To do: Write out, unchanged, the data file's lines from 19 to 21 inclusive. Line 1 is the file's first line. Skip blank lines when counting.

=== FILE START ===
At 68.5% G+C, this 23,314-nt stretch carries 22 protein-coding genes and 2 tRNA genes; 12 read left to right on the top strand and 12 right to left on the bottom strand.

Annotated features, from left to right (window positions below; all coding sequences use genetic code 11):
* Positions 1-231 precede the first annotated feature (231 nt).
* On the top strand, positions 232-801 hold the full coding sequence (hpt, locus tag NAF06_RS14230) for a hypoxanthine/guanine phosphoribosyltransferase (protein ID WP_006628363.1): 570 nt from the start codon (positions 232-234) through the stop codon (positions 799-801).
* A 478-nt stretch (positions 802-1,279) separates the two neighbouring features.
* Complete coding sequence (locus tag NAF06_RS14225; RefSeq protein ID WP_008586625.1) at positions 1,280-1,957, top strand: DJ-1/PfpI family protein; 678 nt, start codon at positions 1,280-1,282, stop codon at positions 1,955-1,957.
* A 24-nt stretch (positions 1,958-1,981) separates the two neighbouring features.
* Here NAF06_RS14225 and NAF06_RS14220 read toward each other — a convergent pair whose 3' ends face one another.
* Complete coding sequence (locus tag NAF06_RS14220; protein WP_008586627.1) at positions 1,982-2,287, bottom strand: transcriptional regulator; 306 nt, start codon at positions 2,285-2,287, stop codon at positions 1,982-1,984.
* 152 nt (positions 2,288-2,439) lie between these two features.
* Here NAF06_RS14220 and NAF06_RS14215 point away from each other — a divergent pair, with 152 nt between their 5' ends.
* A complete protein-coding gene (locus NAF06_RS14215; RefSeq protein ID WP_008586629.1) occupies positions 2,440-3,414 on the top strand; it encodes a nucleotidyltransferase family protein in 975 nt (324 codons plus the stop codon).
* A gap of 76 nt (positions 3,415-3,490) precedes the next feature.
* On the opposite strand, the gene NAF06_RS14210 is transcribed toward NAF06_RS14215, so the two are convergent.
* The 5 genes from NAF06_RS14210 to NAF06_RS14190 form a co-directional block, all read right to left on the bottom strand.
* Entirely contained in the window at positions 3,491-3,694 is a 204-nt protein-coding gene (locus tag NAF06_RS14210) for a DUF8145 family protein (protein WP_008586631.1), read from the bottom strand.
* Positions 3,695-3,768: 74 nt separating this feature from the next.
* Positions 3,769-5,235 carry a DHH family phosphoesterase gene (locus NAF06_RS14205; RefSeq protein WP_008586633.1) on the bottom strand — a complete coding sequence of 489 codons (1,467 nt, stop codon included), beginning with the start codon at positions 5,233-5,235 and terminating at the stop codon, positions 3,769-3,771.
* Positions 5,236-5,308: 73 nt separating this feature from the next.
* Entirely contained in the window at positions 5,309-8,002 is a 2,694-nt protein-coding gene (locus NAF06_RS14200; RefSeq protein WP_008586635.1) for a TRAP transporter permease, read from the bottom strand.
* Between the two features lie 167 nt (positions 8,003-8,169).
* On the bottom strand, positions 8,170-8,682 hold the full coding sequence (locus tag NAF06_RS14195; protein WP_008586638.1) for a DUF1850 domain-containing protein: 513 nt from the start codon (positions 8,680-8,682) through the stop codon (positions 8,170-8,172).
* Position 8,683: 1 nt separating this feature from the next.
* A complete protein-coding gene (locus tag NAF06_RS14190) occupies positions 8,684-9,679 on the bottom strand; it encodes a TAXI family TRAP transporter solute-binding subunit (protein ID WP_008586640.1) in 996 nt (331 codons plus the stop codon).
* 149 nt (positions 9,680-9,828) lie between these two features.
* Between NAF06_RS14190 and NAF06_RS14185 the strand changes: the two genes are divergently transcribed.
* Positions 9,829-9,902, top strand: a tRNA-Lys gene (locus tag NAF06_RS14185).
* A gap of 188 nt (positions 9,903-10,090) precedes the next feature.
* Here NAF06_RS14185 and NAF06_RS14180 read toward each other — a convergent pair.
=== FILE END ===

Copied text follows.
* Positions 5,236-5,308: 73 nt separating this feature from the next.
* Entirely contained in the window at positions 5,309-8,002 is a 2,694-nt protein-coding gene (locus NAF06_RS14200; RefSeq protein WP_008586635.1) for a TRAP transporter permease, read from the bottom strand.
* Between the two features lie 167 nt (positions 8,003-8,169).